instead of 11.5), since the reduced volume of TPN can be delivered
during a shorter period. We have also increased his intralipids back
to daily. We had cut them to half dose when we thought they might be
contributing to Max's infections, but now people are confident that
the removed intestine was the culprit.
The short pump time means that Max is basically only hooked up while
sleeping. Great for life and for travel -- which brings us to the
final piece of good news at the checkup. Max's team has been trying to
coordinate with a team in Japan, to see if they can take on Max's
medical care next year, when Randy and I will be on sabbatical and hope
to spend time in Kyoto. Their initial response is positive.
Many other pieces will need to fall into place for this to happen. But
given that our greatest hope for now was to be waiting for months more
for signs that the surgery was a success, we are stunned to be hoping
to go live in Japan.
Monday Dec 26, 2016
We thought that Max's health was the only thing we had to watch to
know whether we could move to Kyoto for our sabbaticals.
We haven't actually paid much attention to it. Max biked and swam and
adventured with us around Pittsburgh, France, Holland, Cleveland, and
the Cascades this summer. He has been so energetic and healthy that
the anxious wait I was anticipating to make it to this fall
infection-free hasn't felt anxious at all, or even like a wait. Randy
uncharacteristically held out for a later milestone of success -- our
first Christmas in 3 years not spent in the hospital. But he was never
After 6 hospitalizations in 13 months, Max has had 0 hospitalizations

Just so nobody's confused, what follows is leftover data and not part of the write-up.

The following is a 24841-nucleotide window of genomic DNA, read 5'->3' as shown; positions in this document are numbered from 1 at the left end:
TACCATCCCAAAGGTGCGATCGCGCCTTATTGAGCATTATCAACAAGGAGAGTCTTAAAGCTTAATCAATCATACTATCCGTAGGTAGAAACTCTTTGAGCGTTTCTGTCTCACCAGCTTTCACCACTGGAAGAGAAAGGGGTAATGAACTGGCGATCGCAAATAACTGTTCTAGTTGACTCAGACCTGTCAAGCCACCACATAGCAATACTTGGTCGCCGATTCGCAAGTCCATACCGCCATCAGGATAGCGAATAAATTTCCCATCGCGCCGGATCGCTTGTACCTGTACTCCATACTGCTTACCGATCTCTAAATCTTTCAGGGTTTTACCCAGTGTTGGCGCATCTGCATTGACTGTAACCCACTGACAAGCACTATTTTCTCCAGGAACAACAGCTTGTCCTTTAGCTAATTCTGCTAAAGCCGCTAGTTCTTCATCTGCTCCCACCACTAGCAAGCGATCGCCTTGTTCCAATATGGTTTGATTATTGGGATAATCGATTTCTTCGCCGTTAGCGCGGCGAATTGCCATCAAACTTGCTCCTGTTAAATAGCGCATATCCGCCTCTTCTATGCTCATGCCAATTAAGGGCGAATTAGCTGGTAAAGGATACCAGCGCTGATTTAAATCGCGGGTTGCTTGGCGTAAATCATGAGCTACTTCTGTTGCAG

in the last 11 months.
But in the space of 4 of those months, we received two distressing
Baba's came in July. Pancreatic cancer. Mine came in October. Breast
In both cases, disbelief transformed into fear and sadness. All bets
for the future seemed off. We prepared to cancel all our plans.
But so far, we have cancelled nothing. Baba was one of the rare cases
eligible for the long surgery to move most of her organs to access the
pancreas, then remove the cancer, and finally put the organs back into
place. Max encouraged her afterward to hit the button on her epidural
2 minutes before getting up and walking, like he did after his surgery
in February. She has been strong through her recovery, gradually
working back up to walking several miles each day. Her case looks as
good as possible.
So a few days after we came home from her surgery, we flew to
Washington state for Randy's cousin's wedding. I stood in a circle
with Randy's aunts and one of his cousins -- three of them are breast
cancer survivors. They offered their love and strength and
understanding for my mom. It was such a powerful feeling. I had no
idea how often I would be drawing upon it and support from friends and
family in the months to come.
After a routine mammogram in October, we flew to visit baba and jiji
over a long weekend. Then came a follow-up mammogram, an ultrasound,
and a biopsy, with reassurances of a 95% chance that everything would